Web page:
Bill & Melinda Gates Foundation

"Our Mothers are Surviving": A Nurse-Midwife's Work in South Sudan

October 15, 2013

Lanyi, South Sudan – Not much can keep Mary Rose Dalaka from ensuring pregnant women in this verdant farming community receive the lifesaving care they need to survive childbirth.

 This nation emerged from a 20-year civil war with a lack of skilled health providers, degraded health facilities, a prevalence of home births and the highest maternal death rate in the world.When the motorbike she was riding on got stuck in knee-high mud, this nurse-midwife hopped off and slogged through the muck to keep going. She has been known to walk for hours in a malaria-infested area to retrieve vital health records.

“The insects fear her,’’ says her colleague, Isabella “Bella” Ochieng.

That kind of determination is essential in a nascent country like South Sudan. This nation emerged from a 20-year civil war with a lack of skilled health providers, degraded health facilities, a prevalence of home births and the highest maternal death rate in the world. When South Sudanese health officials decided a year ago to adopt an innovative, proven approach to prevent women from bleeding to death after home births, Dalaka spent six months mobilizing tribal, religious and family leaders in the Mundri East community in support of the intervention.

“She is patient, understands her community and is deeply committed,” said Sheena Currie, Jhpiego’s Senior Maternal Health Advisor for the Maternal and Child Health Integrated Program (MCHIP), the U.S. Agency for International Development program that funds the postpartum hemorrhage (PPH) prevention initiative in two states of South Sudan. “I think this program in Mundri East would not have succeeded without Mary Rose and Bella.”

The PPH prevention effort is a key element of the Integrated Service Delivery Project, a five-year project under MCHIP to assist the South Sudanese government in providing a basic package of health services to women and children in Western and Central Equatoria States, thereby reducing maternal and newborn deaths. Led by Jhpiego in collaboration with Save the Children, PSI and John Snow, Inc. (JSI), MCHIP works with the Ministry of Health and provides support to 11 nongovernmental organizations, including the Mundri Relief and Development Association (MRDA), to implement community and facility activities.

Since the PPH prevention program began in September 2013, more than 1,000 pregnant women have been educated on safe birth practices, counseled on giving birth at a health facility and taught how to self-administer misoprostol—a drug that prevents severe bleeding after birth—if they must deliver at home. Their teachers are non-literate village women who were recruited and trained by Dalaka, a vivacious mother of four who works as a community mobilizer for MRDA. Ochieng, the Program Coordinator for MCHIP in South Sudan, works in tandem with Dalaka, traveling from village to health center to support 260 volunteers and 60 health care providers working in 33 health facilities.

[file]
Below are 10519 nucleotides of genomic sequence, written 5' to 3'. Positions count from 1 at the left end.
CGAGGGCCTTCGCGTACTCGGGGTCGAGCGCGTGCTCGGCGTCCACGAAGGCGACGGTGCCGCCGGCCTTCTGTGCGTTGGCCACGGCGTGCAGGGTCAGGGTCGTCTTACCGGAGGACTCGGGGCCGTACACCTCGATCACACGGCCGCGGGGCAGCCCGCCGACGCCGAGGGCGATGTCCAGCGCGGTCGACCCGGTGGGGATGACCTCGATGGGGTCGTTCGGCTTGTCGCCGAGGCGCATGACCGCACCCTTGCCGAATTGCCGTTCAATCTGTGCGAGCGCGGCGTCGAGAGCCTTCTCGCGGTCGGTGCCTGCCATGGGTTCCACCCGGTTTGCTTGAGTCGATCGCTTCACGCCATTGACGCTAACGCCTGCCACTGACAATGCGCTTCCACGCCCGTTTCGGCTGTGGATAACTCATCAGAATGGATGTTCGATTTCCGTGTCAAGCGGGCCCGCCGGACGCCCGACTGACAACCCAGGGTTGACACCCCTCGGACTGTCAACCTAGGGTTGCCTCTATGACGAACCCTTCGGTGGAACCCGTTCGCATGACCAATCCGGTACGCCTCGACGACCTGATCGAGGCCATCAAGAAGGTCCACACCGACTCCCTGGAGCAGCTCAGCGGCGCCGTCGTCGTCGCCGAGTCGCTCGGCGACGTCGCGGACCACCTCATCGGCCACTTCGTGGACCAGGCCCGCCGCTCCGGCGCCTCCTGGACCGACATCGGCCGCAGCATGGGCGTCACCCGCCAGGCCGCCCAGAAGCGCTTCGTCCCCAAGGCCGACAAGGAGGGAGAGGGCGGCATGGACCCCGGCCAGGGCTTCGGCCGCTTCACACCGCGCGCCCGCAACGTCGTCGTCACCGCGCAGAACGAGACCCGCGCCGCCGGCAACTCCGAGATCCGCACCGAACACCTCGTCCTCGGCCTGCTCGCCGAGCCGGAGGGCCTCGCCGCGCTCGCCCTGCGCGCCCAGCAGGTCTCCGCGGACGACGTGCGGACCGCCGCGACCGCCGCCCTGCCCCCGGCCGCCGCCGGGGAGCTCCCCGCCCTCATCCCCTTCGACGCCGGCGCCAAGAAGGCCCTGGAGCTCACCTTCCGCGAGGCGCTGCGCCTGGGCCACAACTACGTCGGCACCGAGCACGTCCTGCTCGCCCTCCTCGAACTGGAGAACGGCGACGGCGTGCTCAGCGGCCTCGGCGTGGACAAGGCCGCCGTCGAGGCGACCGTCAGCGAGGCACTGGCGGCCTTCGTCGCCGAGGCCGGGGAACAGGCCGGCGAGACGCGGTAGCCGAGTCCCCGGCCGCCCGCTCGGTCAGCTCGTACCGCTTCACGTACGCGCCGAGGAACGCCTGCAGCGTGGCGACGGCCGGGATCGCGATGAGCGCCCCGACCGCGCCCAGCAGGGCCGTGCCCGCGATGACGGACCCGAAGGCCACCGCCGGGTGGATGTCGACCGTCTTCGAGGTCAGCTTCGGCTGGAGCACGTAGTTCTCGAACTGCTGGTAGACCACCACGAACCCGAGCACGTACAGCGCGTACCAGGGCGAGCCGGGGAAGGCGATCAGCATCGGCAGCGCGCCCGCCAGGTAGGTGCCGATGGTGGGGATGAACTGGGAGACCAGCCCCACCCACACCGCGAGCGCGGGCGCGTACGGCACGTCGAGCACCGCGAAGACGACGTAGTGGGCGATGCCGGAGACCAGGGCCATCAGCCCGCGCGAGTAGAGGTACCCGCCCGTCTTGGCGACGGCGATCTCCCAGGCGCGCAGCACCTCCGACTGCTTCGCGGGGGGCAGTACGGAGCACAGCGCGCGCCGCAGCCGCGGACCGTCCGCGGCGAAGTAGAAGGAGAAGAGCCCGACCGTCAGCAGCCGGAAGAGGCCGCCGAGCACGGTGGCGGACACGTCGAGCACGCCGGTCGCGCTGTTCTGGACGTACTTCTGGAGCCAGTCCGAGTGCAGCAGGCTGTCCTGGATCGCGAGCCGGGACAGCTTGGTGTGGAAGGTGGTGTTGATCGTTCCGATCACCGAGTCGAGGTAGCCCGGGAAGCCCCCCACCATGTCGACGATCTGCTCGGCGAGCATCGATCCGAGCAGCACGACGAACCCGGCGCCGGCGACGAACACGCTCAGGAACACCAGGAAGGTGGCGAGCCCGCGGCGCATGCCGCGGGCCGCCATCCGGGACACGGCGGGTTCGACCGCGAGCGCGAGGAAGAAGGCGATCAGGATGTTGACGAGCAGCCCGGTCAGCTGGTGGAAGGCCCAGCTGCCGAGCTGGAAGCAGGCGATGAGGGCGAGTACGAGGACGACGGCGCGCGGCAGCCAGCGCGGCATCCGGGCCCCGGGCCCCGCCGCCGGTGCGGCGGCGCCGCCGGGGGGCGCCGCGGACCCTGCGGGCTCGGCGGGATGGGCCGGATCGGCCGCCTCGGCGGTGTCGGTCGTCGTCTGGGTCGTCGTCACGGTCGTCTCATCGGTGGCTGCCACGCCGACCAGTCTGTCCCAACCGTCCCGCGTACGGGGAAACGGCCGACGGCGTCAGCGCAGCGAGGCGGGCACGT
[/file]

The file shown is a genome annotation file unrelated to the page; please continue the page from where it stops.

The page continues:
JHPIEGO_SOUTH SUDAN
The volunteer home health promoters are mothers, grandmothers and traditional birth attendants who have seen for themselves the devastating consequences of kari orori ndra, the Mora phrase for “much bleeding.” Now, they are visiting pregnant women in their homes and sharing information that can give mothers and babies a healthy start in life. They educate them on safe birth practices and newborn care, advise attendance at prenatal care clinics and urge delivery at a health facility with a skilled provider.

Mary Rose Dalaka visits Lanyi Community Health Center, South Sudan. Women receive prenatal care here through the PPH program. Photo © Kate Holt

Recognizing that the majority of South Sudanese women give birth at home, the health volunteers go one step further to minimize the risk of PPH—they counsel the expectant mothers on the use of misoprostol, a drug suited for community distribution because it doesn’t need refrigeration. The health volunteers provide the three tablets during the eighth month of pregnancy and instruct women on when to take them—immediately following birth. Since the PPH prevention program began last fall, there have been no reports of health complications or misuse of the drug.

 The ultimate result of Dalaka’s commitment and unrelenting efforts was most effectively articulated by Monica Angye, a Lanyi Community Midwife, when she said, “Our mothers are surviving.”“Mary Rose has gone far and beyond her role to ensure that the home health promoters were selected, trained and supported and [are] reporting the data,” said Currie, an experienced midwife who has trained health care providers in maternal and newborn care throughout the developing world.

Dalaka’s work as a champion for PPH prevention in the community also led MRDA to recognize her as their staff person of the year. “We are privileged to have her,” said Light Wilson AganwaExecutive Director. “She has translated knowledge on the ground.”

The ultimate result of Dalaka’s commitment and unrelenting efforts was most effectively articulated by Monica Angye, a Lanyi Community Midwife, when she said, “Our mothers are surviving.”

 
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